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Central America
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Central America, region of the western hemisphere, made up of a long, tapering isthmus that forms a bridge between North and South America. Central America, which is defined by geographers as part of North America, has an area of about 523,000 sq km (about 201,930 sq mi) and includes the countries of Guatemala, Belize, El Salvador, Honduras, Nicaragua, Costa Rica, and Panama. The region has a population of approximately 31.3 million (1993 estimate). l5k4kc
THE NATURAL ENVIRONMENT In strictly geological terms, Central America begins at the narrow Isthmus of Tehuantepec, in southern Mexico. That narrow section divides the volcanic rocks to the northwest from the folded and faulted structures of Central America. The southernmost geological limit of Central America is the Atrato River valley, in Colombia, South America, just east of the Panama border.
Rivers and Lakes The longest rivers of Central America flow to the Caribbean, and many small streams drain into the Pacific. Longer rivers include the Motagua of Guatemala; the Ulúa, Aguan, and Patuca of Honduras; the Coco, which forms part of the Honduras-Nicaragua boundary; the Rio Grande and Escondido of Nicaragua; and the San Juan, which forms a section of the Nicaragua-Costa Rica border. Some of the rivers flowing to the Caribbean are navigable by small craft, but the streams flowing to the Pacific are too steep or too shallow for navigation.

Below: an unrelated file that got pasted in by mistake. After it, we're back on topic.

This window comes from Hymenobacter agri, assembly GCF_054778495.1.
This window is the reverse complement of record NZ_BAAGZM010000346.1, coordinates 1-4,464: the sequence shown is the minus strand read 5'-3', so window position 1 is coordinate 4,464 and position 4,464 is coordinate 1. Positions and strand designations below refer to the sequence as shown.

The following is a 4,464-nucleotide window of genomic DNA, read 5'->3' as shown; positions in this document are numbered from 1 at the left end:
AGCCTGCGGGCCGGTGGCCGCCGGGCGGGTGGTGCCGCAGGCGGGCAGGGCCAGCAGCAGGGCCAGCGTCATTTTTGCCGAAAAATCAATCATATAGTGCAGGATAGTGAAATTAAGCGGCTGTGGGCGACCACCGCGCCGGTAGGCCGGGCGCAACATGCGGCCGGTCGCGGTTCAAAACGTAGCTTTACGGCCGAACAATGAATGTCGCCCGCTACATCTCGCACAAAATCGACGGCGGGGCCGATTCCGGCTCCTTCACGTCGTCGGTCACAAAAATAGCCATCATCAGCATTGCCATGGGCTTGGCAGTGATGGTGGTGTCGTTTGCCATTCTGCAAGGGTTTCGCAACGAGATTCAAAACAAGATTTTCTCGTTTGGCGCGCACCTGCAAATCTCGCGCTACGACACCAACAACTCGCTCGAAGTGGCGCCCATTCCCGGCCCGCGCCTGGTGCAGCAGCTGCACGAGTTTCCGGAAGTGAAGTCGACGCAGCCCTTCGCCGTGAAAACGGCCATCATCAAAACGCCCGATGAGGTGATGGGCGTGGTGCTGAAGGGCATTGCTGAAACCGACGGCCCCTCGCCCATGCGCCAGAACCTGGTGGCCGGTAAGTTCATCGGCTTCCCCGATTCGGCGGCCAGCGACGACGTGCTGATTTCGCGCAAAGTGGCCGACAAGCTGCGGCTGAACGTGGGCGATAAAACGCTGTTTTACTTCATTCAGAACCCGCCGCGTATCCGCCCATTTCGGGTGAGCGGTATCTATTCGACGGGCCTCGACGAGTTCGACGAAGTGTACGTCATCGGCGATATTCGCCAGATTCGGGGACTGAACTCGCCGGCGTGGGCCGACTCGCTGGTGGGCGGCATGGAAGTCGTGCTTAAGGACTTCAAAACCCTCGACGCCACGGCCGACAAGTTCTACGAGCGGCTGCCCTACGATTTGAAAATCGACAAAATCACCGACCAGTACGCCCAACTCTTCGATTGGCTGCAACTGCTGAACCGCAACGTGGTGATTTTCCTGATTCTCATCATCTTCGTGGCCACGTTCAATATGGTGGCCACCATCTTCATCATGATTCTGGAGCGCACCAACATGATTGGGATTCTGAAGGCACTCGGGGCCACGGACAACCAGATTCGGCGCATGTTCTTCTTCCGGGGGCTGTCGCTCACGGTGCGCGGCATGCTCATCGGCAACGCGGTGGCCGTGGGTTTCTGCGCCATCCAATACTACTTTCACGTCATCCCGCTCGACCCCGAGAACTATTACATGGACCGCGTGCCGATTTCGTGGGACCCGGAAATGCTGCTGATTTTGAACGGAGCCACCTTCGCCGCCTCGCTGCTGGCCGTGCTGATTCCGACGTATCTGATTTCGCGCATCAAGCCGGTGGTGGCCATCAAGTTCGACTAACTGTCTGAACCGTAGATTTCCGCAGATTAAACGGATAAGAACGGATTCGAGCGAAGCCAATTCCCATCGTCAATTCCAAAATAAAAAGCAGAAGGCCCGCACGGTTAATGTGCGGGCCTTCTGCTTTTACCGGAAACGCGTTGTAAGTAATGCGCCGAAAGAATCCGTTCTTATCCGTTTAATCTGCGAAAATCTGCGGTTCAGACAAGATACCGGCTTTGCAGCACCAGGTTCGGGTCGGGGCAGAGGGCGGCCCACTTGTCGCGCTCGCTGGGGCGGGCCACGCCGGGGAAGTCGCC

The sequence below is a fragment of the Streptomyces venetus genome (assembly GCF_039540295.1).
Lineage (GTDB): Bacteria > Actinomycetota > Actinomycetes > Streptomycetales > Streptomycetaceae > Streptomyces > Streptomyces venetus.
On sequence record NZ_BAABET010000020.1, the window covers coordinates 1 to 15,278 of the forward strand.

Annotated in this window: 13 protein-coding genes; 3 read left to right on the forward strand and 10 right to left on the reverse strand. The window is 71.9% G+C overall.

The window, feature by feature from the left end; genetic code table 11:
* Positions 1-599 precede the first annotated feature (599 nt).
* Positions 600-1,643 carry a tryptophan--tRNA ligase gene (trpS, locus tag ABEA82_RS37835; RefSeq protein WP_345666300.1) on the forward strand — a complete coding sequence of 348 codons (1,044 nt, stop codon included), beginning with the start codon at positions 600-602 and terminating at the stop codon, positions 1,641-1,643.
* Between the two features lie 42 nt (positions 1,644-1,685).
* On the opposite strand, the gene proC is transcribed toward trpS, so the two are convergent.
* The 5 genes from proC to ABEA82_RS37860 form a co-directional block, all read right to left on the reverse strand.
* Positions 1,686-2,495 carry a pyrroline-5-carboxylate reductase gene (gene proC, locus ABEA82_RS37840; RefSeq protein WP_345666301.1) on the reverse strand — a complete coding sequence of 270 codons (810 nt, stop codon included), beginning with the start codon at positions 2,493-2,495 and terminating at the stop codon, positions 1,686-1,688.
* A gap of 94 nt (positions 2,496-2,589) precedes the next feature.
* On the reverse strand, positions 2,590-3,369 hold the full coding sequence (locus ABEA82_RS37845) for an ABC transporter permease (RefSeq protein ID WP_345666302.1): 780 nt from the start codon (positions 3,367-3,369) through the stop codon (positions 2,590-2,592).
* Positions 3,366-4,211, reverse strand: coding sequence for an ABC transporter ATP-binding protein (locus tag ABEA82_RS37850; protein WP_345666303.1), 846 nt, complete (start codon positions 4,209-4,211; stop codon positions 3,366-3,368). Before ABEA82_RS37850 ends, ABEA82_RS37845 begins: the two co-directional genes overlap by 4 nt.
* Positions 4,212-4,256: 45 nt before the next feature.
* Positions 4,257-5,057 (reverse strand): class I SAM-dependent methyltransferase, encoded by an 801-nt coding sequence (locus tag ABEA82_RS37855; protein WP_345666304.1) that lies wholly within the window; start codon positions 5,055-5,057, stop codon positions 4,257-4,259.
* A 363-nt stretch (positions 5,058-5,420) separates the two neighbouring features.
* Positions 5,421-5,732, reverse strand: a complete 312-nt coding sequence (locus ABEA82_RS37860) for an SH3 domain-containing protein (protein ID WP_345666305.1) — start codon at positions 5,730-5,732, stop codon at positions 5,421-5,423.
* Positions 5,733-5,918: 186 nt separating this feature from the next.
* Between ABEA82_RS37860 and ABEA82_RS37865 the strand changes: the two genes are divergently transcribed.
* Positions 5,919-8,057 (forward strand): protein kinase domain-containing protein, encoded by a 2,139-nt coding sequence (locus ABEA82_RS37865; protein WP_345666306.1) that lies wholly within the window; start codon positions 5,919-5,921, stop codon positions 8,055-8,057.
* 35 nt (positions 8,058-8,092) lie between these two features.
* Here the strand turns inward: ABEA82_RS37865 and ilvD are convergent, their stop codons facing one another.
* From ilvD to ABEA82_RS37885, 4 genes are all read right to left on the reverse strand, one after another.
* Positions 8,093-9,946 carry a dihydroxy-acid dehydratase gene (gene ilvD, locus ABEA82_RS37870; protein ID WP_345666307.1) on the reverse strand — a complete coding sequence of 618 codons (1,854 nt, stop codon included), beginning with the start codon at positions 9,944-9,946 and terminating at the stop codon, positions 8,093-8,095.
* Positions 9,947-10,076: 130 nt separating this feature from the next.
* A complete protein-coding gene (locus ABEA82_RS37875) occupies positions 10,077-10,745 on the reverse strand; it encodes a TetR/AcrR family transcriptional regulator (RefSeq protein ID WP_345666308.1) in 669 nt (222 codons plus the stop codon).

Central America has three large lakes—Lake Nicaragua and Lake Managua in Nicaragua and Gatún Lake in Panama. Part of the Panama Canal, a great commercial waterway between the Atlantic and the Pacific, is in Gatún Lake.
Vegetation Central America is essentially a land bridge uniting two previously isolated ecosystems. As a result, a mixture of both North and South American plant and animal species are found here. The lowland rain forest of the Caribbean and Pacific coasts resembles the selva, or tropical rain forest, of South America. This is especially true below an elevation of about 1000 m (about 3280 ft), with large numbers of palms, tree ferns, lianas, and epiphytes (air plants) reflecting the high rainfall and humidity of the region. Vegetation at altitudes of about 1000 to 1600 m (about 3280 to 5250 ft) shows ties with North America. The pine and oak forests of these highlands are like those of the Mexican highlands. High-altitude regions of Guatemala contain grasses like those of Mexico and the United States, and at about 3100 m (about 10,170 ft) in Costa Rica are tall grasses similar to those growing above the tree line in the Andes Mountains of South America.